# – This is a common sign that is seen everywhere on various social media platforms such as Twitter, Instagram, Facebook, YouTube, etc. Chris Messina first proposed the use of hashtags in a tweet back in 2007 and is regarded as the inventor of hashtags.
Hashtags are a form of metadata tag, this makes it easier for people to look for a specific type of content on social media. It also makes it easier for people to spread the message or a thought that they want to convey.
People used hashtags so excessively that Instagram had to set a limit of 30 hashtags per post.
Is Not Using Hashtags A Good Idea?
According to a US study, readers are more likely to react positively to a news post if it doesn’t use hashtags. Eugenie Ha Rim Rho (a Ph.D. candidate in Information and Computer Sciences, University of California, Irvine) and Melissa Mazmanian (Associate Professor in Informatics in the School of Information and Computer Sciences and Associate Professor in Organization and Management in the Paul Merage School of Management at University of California, Irvine) conducted an experiment with 1,979 people where they tested whether people react differently to news content in the absence or presence of hashtags.
When people were shown a New York Times article with the #MeToo attached to it, people looked at it less favorably. One person compared the MeToo movement with the Kardashians.
Another person called it a load of crap. The article was deemed FAKE NEWS. Whereas when the hashtag was not used, people generally approved of the article and agreed with its content.
Tags like #MeToo, #FreeHongKong are very polarising. People start to judge a post with just the hashtags without even reading the content. So, whenever a news outlet uses hashtags in their posts, people are quick to judge that the newsgroup is biased.
The most adverse side effect of this is that people then start to think that the issues raised in the article are not that important and are less concerned over it.
People get stuck on the hashtag and don’t focus on the actual topic of the article.
For example, in the study people just commented about how they felt about the #MeToo movement instead of expressing their views on the topic of the post itself (how the percentage of women who have faced sexual harassment is much more than that of men). In this way, the main purpose of the article was defeated.
So, the study suggests that for a healthy discourse and a meaningful discussion on any given topic, hashtags might not be a good idea.
Then why are they still so popular? According to most people, it’s because the benefits it provides the readers still outweigh its shortcomings.
We spend countless hours just scrolling down our feed but the familiar blue-colored letters and words pertaining to a trending topic instantly catch our attention. So the most immediate reaction that hashtags instigate is to make the viewers pay attention to a post or discussion.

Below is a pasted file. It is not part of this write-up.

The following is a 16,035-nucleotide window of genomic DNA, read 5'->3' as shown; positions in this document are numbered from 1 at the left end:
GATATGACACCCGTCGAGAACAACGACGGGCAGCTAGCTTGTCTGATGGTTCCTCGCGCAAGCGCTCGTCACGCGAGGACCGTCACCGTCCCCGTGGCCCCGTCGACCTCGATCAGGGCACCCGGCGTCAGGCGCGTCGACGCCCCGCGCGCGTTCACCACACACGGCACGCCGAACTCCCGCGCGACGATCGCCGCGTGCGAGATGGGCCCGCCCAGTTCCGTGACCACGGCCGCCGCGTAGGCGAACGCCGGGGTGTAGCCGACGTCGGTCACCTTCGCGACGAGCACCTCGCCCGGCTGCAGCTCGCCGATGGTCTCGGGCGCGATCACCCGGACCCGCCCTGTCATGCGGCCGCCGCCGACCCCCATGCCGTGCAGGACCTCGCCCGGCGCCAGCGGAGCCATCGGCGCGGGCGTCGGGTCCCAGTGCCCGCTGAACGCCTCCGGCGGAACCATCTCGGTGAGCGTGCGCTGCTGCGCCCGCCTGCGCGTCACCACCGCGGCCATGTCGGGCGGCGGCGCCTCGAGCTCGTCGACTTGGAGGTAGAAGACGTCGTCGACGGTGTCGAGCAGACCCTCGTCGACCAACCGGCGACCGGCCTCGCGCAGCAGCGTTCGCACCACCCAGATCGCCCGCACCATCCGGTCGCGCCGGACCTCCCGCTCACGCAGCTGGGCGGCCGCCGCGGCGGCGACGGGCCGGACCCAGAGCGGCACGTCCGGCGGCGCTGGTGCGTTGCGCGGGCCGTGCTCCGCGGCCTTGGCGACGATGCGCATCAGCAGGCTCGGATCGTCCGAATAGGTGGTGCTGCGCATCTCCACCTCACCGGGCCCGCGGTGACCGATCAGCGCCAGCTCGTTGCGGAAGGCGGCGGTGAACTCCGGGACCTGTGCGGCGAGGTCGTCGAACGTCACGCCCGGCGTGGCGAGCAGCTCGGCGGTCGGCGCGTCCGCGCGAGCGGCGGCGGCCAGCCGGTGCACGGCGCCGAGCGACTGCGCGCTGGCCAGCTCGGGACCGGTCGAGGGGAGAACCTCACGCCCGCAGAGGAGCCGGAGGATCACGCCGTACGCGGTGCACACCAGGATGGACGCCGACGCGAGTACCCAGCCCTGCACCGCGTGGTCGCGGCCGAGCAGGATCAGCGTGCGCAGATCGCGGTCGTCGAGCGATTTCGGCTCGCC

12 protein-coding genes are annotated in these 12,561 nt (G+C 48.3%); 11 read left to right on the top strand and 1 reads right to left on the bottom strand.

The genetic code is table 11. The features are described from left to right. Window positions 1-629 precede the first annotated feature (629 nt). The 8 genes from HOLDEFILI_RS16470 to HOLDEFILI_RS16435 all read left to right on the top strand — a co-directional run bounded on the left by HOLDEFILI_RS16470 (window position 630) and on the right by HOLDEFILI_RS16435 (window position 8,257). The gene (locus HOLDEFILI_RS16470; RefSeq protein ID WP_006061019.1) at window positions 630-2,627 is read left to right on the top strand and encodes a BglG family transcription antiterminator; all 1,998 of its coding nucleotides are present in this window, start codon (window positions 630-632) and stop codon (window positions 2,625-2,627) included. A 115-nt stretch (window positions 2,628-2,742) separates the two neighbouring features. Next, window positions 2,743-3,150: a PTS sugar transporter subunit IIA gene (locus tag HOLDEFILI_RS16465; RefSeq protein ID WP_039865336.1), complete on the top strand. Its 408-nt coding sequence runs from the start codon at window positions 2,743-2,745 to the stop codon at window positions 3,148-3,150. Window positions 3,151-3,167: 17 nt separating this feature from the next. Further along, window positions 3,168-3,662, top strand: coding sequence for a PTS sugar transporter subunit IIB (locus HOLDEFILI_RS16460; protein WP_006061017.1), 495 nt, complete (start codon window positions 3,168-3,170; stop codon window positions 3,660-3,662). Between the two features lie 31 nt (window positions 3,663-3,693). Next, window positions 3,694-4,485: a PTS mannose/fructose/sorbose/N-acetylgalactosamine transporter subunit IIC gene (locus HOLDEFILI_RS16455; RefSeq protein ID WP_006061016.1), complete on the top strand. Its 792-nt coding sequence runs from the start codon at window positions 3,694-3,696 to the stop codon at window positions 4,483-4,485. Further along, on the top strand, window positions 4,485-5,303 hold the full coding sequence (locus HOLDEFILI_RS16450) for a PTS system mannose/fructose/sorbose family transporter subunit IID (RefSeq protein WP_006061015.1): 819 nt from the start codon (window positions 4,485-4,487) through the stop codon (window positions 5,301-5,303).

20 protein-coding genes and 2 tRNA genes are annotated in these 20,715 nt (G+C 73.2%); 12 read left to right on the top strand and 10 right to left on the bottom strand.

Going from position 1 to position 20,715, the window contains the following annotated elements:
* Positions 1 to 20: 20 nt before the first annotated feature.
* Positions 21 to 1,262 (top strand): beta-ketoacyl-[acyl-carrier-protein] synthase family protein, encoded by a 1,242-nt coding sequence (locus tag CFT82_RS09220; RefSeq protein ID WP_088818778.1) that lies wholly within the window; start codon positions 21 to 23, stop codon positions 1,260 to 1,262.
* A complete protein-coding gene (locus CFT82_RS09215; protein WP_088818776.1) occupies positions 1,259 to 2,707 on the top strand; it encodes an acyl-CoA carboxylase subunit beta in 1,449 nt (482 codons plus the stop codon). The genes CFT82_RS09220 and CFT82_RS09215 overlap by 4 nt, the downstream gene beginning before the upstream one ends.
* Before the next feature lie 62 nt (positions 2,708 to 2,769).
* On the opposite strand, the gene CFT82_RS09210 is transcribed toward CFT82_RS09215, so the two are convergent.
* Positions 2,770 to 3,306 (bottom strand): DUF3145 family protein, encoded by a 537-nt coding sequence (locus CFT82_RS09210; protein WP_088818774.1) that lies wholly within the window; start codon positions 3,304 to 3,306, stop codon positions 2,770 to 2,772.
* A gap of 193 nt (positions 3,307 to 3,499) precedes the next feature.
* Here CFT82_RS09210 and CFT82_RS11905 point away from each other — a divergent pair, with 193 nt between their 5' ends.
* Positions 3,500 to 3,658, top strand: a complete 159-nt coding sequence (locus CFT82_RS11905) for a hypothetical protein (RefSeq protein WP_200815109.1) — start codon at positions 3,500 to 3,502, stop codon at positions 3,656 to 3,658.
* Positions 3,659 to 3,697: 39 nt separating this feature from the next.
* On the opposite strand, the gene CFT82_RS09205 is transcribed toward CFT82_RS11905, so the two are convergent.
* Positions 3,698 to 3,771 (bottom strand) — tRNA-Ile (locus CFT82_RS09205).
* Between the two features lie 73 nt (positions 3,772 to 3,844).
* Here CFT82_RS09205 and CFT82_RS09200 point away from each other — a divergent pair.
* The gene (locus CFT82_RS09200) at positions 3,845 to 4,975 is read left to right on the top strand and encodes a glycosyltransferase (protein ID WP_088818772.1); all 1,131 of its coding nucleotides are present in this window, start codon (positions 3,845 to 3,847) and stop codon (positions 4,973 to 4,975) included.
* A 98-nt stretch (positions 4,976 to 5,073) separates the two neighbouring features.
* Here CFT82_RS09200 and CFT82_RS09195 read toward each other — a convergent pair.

The post is more visible and eye-catching to the readers with a # sign attached. A few words are enough to give the reader a context about the post.
Depending on the reader and his/her beliefs, the hashtag can have different effects on people. A person supporting the topic that correlates to the hashtag will be more curious about the post. Whereas a person who disagrees with the subject matter adjoined with the hashtag will either ignore the post or proceed to write an angry comment.
People’s instinctive reaction to noticing the conspicuous (#) symbol is the reason one has to admit that the hashtags are here to stay.
Shaping An Image
A lot of public figures, be it celebrities or politicians, employ the use of hashtags to construct an ideal image. People are often manipulated with hashtags that boast about some famous person’s philanthropic activities which increases their renown and also makes the general public respect them more.
According to Buzzfeed News, a lot of political hashtags that enter the trending list are the outcome of organized campaigns that give people a template and asks them to post similar tweets to promote the hashtags.
The PR team of well-known personalities tries to change their public perception with hashtags. They try to shift the focus to some other topic. Hence, hashtags are good damage control tools. They create an illusion in the minds of people and so public reaction is altered.
If you Google hashtag most of the search results would be about how they are an amazing marketing tool. Hashtags provide more accessibility. Companies utilize hashtags to advertise a product and catch the eyes of a prospective buyer.
For example, during wedding seasons hashtags like #beautifulbride, #Weddingdress, etc attract a lot of attention. These hashtags may lead to viewers discovering the company that started the tag. The viewers see the products as a novelty and their interest is peaked.
“Use, do not abuse… neither abstinence nor excess ever renders a man happy”- Voltaire
This principle can be applied in the case of hashtags too, their excess use in posts often turns off the readers.
When people grow exhausted and tired with a particular hashtag the comment section of the post is bombarded with remarks like ‘this topic has been done to death’, ‘don’t you have anything else to report?’, etc. People don’t even bother to read the content as they deem it a waste of time when they see an overdone hashtag.
So, it’s safe to conclude that hashtags are indeed impactful but only if they’re used judiciously.
How do you feel about hashtags? Let us know in the comments below.
Image Credits: Google Images
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